Crude oil prices were down on Friday afternoon after prices were affected by a range of concerns related to demand fluctuations on the international market amid hopes of a post-covid economic rebound.
International benchmark Brent crude was trading at $44.30 at 1126 GMT on Friday, posting a 1.9% drop from Monday at 0608 GMT when it traded at $45.16 per barrel.
American benchmark West Texas Intermediate traded at $42.30 at the same time on Friday relative to $42.37 a barrel on Monday.
Oil markets started the week on a positive note after Chinese state-owned oil companies tentatively booked tankers for August and September to carry at least 20 million barrels of US crude.
However, the rising coronavirus cases all around the world and concerns about a second wave continued casting doubts over a recovery in oil demand and exerted downward pressure on oil prices.
However, global rating agency Moody’s said that trade activity would only gradually pick up, driven by a slow rebound in consumer demand through the rest of 2020.
The agency said the risk of widespread resurgence in coronavirus infections has increased, spawning concerns over renewed lockdowns and disruptions to the supply chain.
-Escalating US-China tension
Oil prices eased on Wednesday after stagnant US economic stimulus talks, and with US President Donald Trump postponing US-China trade talks.
Trump on Tuesday said he postponed trade negotiations with China, commenting that he does not want to talk to China “right now.”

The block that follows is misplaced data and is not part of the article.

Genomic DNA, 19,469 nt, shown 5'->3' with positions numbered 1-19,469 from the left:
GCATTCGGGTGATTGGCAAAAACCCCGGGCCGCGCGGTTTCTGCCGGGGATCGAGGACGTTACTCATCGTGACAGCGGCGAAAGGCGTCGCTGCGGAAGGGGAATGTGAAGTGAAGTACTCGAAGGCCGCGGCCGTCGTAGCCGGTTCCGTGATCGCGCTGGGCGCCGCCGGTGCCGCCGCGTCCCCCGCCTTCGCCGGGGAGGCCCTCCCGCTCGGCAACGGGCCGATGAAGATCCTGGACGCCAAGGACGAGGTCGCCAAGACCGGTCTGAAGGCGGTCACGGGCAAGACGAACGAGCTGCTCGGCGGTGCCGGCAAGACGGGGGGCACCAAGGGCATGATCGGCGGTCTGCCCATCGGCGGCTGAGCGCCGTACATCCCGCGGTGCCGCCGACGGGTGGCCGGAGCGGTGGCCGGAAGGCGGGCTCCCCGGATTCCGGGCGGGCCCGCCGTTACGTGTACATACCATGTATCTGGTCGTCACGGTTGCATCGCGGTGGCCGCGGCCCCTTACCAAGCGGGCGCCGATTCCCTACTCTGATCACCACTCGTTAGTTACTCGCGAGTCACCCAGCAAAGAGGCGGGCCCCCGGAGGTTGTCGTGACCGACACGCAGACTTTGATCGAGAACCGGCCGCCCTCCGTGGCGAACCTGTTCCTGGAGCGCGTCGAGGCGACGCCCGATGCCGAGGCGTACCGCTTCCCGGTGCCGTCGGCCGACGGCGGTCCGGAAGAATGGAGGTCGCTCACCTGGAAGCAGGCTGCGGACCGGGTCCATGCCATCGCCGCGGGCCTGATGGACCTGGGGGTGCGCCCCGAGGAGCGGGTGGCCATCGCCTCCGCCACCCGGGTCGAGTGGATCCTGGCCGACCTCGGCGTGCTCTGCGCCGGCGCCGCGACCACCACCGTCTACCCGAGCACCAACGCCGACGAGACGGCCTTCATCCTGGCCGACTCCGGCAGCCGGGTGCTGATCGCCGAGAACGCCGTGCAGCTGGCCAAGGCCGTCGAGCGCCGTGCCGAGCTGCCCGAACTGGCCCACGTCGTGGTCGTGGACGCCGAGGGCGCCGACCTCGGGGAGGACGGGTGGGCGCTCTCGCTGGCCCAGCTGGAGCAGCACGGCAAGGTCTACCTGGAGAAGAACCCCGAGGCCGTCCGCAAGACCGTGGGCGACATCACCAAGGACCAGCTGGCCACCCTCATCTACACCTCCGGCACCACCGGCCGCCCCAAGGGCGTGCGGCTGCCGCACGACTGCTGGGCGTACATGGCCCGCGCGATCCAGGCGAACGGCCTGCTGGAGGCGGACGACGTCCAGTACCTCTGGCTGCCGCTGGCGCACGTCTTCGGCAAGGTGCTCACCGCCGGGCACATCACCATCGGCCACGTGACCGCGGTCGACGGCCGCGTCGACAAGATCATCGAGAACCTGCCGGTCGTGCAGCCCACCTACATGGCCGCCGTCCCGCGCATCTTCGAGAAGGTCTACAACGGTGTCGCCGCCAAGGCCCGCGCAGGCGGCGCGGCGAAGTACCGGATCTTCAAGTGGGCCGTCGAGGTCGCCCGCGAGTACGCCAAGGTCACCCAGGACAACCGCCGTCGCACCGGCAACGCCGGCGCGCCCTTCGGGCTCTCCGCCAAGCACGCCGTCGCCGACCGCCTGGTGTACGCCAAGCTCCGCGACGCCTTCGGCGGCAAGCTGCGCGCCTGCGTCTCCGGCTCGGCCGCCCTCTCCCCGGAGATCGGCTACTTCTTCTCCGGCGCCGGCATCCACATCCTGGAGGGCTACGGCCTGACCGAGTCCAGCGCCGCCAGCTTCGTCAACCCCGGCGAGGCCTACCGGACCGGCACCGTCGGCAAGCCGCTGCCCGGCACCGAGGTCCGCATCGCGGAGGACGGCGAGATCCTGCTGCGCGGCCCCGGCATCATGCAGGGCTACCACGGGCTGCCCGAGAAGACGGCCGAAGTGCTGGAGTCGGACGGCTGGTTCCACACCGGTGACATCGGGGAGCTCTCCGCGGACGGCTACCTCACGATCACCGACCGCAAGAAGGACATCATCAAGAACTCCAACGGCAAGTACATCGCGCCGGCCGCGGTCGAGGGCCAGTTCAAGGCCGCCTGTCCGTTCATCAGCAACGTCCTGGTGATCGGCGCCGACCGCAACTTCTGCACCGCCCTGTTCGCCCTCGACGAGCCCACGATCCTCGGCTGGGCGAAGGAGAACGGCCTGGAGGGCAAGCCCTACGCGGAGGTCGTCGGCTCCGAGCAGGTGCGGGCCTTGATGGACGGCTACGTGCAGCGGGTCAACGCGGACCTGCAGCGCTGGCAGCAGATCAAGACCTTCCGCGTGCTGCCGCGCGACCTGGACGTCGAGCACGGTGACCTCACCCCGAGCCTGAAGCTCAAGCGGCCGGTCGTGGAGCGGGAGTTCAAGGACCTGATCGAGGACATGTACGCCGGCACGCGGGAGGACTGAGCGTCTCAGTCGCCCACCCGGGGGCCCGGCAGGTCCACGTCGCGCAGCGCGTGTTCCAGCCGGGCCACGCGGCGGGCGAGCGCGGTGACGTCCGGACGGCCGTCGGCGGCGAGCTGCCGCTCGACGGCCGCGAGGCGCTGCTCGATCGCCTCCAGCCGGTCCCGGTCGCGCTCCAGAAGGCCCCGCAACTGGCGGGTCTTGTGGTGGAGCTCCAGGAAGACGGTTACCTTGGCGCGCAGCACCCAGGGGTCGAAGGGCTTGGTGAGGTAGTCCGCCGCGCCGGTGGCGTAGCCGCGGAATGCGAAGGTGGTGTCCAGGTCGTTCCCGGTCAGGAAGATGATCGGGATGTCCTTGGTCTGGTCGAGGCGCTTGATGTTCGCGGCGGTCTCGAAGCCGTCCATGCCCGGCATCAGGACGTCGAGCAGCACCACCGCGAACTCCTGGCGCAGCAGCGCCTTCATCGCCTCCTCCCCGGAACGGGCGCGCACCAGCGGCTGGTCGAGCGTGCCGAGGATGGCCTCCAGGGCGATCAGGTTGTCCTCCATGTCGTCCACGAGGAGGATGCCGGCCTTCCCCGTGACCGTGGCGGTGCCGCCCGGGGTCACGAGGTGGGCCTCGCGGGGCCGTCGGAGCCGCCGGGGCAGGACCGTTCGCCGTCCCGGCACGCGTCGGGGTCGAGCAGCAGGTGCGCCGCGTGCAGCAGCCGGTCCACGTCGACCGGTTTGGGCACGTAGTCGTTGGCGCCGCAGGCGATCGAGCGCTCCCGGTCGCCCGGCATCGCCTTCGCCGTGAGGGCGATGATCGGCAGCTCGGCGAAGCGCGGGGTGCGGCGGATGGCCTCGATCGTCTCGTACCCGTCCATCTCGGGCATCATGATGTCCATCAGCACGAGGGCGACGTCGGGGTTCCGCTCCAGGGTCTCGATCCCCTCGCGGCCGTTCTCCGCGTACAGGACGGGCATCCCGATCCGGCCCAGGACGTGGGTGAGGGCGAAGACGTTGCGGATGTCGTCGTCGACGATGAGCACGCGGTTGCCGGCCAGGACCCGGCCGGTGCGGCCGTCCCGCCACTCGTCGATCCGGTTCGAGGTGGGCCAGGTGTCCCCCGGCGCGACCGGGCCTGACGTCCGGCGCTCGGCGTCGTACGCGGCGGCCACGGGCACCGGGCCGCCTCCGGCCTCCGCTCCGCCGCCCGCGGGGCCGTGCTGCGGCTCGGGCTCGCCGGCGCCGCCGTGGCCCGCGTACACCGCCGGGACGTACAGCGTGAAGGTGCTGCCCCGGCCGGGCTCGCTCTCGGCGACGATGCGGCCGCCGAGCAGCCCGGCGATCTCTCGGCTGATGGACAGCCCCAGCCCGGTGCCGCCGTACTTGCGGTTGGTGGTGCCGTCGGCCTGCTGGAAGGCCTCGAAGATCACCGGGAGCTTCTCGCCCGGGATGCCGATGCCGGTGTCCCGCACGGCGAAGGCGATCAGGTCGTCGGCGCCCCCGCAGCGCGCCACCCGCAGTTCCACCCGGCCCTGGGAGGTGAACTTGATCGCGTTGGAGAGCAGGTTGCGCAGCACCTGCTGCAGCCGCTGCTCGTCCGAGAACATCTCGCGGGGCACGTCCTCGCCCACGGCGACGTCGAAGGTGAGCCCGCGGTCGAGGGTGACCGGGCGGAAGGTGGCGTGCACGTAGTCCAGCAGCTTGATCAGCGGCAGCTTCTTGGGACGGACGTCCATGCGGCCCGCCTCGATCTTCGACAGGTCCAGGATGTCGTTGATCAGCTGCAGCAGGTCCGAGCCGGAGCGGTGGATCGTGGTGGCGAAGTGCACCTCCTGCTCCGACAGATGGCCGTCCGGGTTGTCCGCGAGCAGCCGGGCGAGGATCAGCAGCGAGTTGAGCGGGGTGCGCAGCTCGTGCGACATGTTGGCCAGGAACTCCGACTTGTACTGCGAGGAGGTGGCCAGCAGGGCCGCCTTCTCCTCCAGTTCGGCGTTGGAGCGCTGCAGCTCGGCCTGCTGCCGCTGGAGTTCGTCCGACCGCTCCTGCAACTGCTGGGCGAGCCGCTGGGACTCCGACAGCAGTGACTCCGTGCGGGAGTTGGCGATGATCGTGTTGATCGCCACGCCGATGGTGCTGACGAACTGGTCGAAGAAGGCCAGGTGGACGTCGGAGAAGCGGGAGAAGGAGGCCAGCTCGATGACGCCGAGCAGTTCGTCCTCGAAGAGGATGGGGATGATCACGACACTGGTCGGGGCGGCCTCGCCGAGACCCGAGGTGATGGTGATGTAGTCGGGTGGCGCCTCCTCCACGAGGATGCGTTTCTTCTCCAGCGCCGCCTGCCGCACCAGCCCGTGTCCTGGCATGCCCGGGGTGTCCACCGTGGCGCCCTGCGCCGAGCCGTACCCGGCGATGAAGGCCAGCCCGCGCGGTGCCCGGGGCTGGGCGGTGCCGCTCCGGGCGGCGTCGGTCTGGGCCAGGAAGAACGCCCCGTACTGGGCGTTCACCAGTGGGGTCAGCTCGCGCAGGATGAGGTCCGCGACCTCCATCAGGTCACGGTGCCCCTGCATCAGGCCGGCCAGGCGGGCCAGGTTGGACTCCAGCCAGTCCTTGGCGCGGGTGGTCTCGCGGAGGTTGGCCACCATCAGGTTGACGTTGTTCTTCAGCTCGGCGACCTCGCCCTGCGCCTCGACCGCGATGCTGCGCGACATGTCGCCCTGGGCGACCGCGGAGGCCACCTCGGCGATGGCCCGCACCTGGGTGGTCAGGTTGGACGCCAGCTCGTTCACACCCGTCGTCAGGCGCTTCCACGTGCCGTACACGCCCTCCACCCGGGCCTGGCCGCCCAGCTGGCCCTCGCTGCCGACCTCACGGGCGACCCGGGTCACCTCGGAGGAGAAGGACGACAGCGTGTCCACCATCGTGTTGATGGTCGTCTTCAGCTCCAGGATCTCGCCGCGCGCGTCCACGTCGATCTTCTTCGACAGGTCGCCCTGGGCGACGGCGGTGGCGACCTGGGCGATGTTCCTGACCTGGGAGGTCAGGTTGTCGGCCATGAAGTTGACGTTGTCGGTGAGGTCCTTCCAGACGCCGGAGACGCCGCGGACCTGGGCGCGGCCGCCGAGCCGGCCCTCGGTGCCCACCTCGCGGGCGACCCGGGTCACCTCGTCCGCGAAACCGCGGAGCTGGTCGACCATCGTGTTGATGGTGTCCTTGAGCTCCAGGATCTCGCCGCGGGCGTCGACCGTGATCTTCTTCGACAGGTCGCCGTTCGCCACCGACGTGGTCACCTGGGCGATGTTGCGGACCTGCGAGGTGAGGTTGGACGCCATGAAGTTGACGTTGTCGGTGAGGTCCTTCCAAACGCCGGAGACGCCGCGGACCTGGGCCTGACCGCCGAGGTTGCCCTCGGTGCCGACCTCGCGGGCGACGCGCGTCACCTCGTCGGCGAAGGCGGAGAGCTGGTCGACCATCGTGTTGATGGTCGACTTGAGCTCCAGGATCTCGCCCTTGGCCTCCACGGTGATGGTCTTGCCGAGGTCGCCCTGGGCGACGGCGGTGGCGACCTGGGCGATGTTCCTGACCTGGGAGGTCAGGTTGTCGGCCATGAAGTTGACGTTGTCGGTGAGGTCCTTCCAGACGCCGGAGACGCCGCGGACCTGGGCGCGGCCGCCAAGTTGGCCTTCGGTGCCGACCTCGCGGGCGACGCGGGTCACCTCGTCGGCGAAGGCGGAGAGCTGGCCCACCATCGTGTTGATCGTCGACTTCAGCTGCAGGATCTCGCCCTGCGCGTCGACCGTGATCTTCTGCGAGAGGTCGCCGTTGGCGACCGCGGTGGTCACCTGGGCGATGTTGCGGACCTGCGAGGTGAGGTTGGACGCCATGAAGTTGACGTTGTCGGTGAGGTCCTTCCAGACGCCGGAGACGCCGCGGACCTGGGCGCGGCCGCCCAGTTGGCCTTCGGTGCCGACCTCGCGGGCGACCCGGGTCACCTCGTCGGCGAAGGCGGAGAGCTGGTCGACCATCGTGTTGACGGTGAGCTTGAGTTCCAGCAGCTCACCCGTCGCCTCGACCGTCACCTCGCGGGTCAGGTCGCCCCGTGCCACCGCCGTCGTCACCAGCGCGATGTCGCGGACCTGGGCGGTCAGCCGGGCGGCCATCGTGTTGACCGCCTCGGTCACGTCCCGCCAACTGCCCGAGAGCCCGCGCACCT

Scheduled talks between representatives from the US and China to discuss the implementation of the so-called Phase 1 trade pact on Saturday were canceled.
Escalating US-China tension contributed to concerns over the risk of low oil demand from the world's two largest economies and oil consumers, and put negative pressure on prices.
The growing uncertainty over the Washington stalemate in talks on a recovery package for the pandemic's fallout also pushed prices downward.
On Thursday, prices took a further downward hit, as major oil producers warned against a prolonged economic recovery and stifled demand while US oil stocks decreased less than market expectations.
During the Joint Ministerial Monitoring Committee (JMMC) meeting in July, OPEC and non-OPEC oil-producing nations, known as OPEC+, warned against "the fragility of the market and large uncertainties, particularly associated with oil demand."
According to data released by the country's Energy Information Administration (EIA) on Thursday, US commercial crude oil inventories fell less than the market expectation. Stocks fell by 1.6 million barrels, or 0.3%, to 512.5 million barrels for the week ending Aug. 14 compared to the forecast of a 2.7 million barrel decrease.
By Sibel Morrow